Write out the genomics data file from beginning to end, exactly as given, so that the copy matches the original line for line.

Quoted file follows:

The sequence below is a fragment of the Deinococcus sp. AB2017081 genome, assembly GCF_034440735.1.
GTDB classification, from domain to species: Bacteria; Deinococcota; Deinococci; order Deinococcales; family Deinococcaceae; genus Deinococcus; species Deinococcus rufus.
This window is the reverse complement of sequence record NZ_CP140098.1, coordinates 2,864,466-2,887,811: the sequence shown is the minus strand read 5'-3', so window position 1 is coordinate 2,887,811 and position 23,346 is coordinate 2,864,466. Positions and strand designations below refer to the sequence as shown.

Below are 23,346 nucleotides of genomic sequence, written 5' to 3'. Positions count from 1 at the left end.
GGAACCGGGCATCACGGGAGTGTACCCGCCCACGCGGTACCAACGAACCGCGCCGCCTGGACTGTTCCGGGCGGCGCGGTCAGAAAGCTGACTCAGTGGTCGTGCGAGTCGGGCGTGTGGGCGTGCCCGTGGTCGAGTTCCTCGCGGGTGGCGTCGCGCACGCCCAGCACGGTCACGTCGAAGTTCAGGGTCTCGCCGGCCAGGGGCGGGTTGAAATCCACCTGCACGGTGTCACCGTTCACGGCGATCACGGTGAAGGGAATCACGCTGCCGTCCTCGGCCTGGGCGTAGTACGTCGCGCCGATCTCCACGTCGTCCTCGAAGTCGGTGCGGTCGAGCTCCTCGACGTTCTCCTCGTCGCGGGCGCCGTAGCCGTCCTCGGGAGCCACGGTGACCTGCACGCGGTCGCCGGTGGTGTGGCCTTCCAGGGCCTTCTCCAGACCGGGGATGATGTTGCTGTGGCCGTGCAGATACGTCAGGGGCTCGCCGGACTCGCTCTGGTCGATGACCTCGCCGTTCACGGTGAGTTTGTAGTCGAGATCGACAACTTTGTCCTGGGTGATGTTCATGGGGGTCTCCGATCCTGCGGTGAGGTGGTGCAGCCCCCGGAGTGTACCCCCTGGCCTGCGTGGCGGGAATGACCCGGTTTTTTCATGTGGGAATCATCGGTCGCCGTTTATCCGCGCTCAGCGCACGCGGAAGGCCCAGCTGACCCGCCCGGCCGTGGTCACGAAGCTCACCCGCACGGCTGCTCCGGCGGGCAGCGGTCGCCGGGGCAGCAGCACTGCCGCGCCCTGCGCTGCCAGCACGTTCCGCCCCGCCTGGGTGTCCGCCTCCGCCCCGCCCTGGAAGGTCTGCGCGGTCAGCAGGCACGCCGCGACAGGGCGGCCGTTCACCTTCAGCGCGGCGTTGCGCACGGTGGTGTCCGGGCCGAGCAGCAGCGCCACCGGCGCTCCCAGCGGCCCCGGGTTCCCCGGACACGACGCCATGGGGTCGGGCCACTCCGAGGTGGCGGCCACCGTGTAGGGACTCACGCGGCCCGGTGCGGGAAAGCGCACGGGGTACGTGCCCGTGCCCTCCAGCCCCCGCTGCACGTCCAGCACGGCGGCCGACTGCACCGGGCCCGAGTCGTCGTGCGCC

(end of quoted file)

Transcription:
The sequence below is a fragment of the Deinococcus sp. AB2017081 genome, assembly GCF_034440735.1.
GTDB classification, from domain to species: Bacteria; Deinococcota; Deinococci; order Deinococcales; family Deinococcaceae; genus Deinococcus; species Deinococcus rufus.
This window is the reverse complement of sequence record NZ_CP140098.1, coordinates 2,864,466-2,887,811: the sequence shown is the minus strand read 5'-3', so window position 1 is coordinate 2,887,811 and position 23,346 is coordinate 2,864,466. Positions and strand designations below refer to the sequence as shown.

Below are 23,346 nucleotides of genomic sequence, written 5' to 3'. Positions count from 1 at the left end.
GGAACCGGGCATCACGGGAGTGTACCCGCCCACGCGGTACCAACGAACCGCGCCGCCTGGACTGTTCCGGGCGGCGCGGTCAGAAAGCTGACTCAGTGGTCGTGCGAGTCGGGCGTGTGGGCGTGCCCGTGGTCGAGTTCCTCGCGGGTGGCGTCGCGCACGCCCAGCACGGTCACGTCGAAGTTCAGGGTCTCGCCGGCCAGGGGCGGGTTGAAATCCACCTGCACGGTGTCACCGTTCACGGCGATCACGGTGAAGGGAATCACGCTGCCGTCCTCGGCCTGGGCGTAGTACGTCGCGCCGATCTCCACGTCGTCCTCGAAGTCGGTGCGGTCGAGCTCCTCGACGTTCTCCTCGTCGCGGGCGCCGTAGCCGTCCTCGGGAGCCACGGTGACCTGCACGCGGTCGCCGGTGGTGTGGCCTTCCAGGGCCTTCTCCAGACCGGGGATGATGTTGCTGTGGCCGTGCAGATACGTCAGGGGCTCGCCGGACTCGCTCTGGTCGATGACCTCGCCGTTCACGGTGAGTTTGTAGTCGAGATCGACAACTTTGTCCTGGGTGATGTTCATGGGGGTCTCCGATCCTGCGGTGAGGTGGTGCAGCCCCCGGAGTGTACCCCCTGGCCTGCGTGGCGGGAATGACCCGGTTTTTTCATGTGGGAATCATCGGTCGCCGTTTATCCGCGCTCAGCGCACGCGGAAGGCCCAGCTGACCCGCCCGGCCGTGGTCACGAAGCTCACCCGCACGGCTGCTCCGGCGGGCAGCGGTCGCCGGGGCAGCAGCACTGCCGCGCCCTGCGCTGCCAGCACGTTCCGCCCCGCCTGGGTGTCCGCCTCCGCCCCGCCCTGGAAGGTCTGCGCGGTCAGCAGGCACGCCGCGACAGGGCGGCCGTTCACCTTCAGCGCGGCGTTGCGCACGGTGGTGTCCGGGCCGAGCAGCAGCGCCACCGGCGCTCCCAGCGGCCCCGGGTTCCCCGGACACGACGCCATGGGGTCGGGCCACTCCGAGGTGGCGGCCACCGTGTAGGGACTCACGCGGCCCGGTGCGGGAAAGCGCACGGGGTACGTGCCCGTGCCCTCCAGCCCCCGCTGCACGTCCAGCACGGCGGCCGACTGCACCGGGCCCGAGTCGTCGTGCGCC